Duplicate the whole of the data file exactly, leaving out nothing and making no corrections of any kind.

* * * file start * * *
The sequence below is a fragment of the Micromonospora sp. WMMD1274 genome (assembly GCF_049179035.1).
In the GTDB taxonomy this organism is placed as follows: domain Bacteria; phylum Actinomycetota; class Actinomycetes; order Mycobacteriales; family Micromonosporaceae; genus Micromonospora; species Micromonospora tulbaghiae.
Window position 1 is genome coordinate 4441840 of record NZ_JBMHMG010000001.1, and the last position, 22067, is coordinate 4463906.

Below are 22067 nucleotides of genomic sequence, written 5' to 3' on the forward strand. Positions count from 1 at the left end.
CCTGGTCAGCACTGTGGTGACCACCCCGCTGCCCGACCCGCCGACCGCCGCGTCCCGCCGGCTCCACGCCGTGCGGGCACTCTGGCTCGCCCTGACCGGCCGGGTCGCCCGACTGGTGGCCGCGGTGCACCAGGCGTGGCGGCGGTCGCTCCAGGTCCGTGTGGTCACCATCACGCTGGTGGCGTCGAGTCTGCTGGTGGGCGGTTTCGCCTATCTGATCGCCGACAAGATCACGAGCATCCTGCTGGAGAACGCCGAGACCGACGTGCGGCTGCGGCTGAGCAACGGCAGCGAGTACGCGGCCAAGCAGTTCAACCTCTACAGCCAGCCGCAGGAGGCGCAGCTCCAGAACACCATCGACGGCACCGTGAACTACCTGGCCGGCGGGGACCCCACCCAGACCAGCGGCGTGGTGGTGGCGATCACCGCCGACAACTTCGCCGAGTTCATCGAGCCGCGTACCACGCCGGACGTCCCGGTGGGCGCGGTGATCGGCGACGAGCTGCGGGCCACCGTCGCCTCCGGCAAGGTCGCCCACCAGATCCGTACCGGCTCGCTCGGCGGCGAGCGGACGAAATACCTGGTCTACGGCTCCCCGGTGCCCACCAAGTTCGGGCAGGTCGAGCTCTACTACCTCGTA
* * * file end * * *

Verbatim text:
The sequence below is a fragment of the Micromonospora sp. WMMD1274 genome (assembly GCF_049179035.1).
In the GTDB taxonomy this organism is placed as follows: domain Bacteria; phylum Actinomycetota; class Actinomycetes; order Mycobacteriales; family Micromonosporaceae; genus Micromonospora; species Micromonospora tulbaghiae.
Window position 1 is genome coordinate 4441840 of record NZ_JBMHMG010000001.1, and the last position, 22067, is coordinate 4463906.

Below are 22067 nucleotides of genomic sequence, written 5' to 3' on the forward strand. Positions count from 1 at the left end.
CCTGGTCAGCACTGTGGTGACCACCCCGCTGCCCGACCCGCCGACCGCCGCGTCCCGCCGGCTCCACGCCGTGCGGGCACTCTGGCTCGCCCTGACCGGCCGGGTCGCCCGACTGGTGGCCGCGGTGCACCAGGCGTGGCGGCGGTCGCTCCAGGTCCGTGTGGTCACCATCACGCTGGTGGCGTCGAGTCTGCTGGTGGGCGGTTTCGCCTATCTGATCGCCGACAAGATCACGAGCATCCTGCTGGAGAACGCCGAGACCGACGTGCGGCTGCGGCTGAGCAACGGCAGCGAGTACGCGGCCAAGCAGTTCAACCTCTACAGCCAGCCGCAGGAGGCGCAGCTCCAGAACACCATCGACGGCACCGTGAACTACCTGGCCGGCGGGGACCCCACCCAGACCAGCGGCGTGGTGGTGGCGATCACCGCCGACAACTTCGCCGAGTTCATCGAGCCGCGTACCACGCCGGACGTCCCGGTGGGCGCGGTGATCGGCGACGAGCTGCGGGCCACCGTCGCCTCCGGCAAGGTCGCCCACCAGATCCGTACCGGCTCGCTCGGCGGCGAGCGGACGAAATACCTGGTCTACGGCTCCCCGGTGCCCACCAAGTTCGGGCAGGTCGAGCTCTACTACCTCGTA